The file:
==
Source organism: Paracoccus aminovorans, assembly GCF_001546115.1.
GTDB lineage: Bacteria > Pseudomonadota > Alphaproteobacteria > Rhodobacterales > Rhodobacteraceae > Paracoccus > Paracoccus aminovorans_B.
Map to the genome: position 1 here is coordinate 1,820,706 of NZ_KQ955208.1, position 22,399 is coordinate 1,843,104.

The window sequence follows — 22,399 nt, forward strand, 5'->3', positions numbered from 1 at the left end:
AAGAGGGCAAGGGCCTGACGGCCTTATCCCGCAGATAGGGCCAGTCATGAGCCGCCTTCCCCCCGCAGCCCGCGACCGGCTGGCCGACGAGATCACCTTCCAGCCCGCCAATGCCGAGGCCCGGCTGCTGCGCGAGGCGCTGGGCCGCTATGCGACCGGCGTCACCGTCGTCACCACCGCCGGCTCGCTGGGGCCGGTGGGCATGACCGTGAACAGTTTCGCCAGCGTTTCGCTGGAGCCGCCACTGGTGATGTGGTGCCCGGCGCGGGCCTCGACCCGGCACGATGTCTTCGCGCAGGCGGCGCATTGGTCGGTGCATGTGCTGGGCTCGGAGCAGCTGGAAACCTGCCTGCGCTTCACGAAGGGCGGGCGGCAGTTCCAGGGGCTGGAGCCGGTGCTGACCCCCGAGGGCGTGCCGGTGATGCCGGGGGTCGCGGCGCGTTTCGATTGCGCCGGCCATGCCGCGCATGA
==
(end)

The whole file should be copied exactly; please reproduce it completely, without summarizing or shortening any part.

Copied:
Source organism: Paracoccus aminovorans, assembly GCF_001546115.1.
GTDB lineage: Bacteria > Pseudomonadota > Alphaproteobacteria > Rhodobacterales > Rhodobacteraceae > Paracoccus > Paracoccus aminovorans_B.
Map to the genome: position 1 here is coordinate 1,820,706 of NZ_KQ955208.1, position 22,399 is coordinate 1,843,104.

The window sequence follows — 22,399 nt, forward strand, 5'->3', positions numbered from 1 at the left end:
AAGAGGGCAAGGGCCTGACGGCCTTATCCCGCAGATAGGGCCAGTCATGAGCCGCCTTCCCCCCGCAGCCCGCGACCGGCTGGCCGACGAGATCACCTTCCAGCCCGCCAATGCCGAGGCCCGGCTGCTGCGCGAGGCGCTGGGCCGCTATGCGACCGGCGTCACCGTCGTCACCACCGCCGGCTCGCTGGGGCCGGTGGGCATGACCGTGAACAGTTTCGCCAGCGTTTCGCTGGAGCCGCCACTGGTGATGTGGTGCCCGGCGCGGGCCTCGACCCGGCACGATGTCTTCGCGCAGGCGGCGCATTGGTCGGTGCATGTGCTGGGCTCGGAGCAGCTGGAAACCTGCCTGCGCTTCACGAAGGGCGGGCGGCAGTTCCAGGGGCTGGAGCCGGTGCTGACCCCCGAGGGCGTGCCGGTGATGCCGGGGGTCGCGGCGCGTTTCGATTGCGCCGGCCATGCCGCGCATGA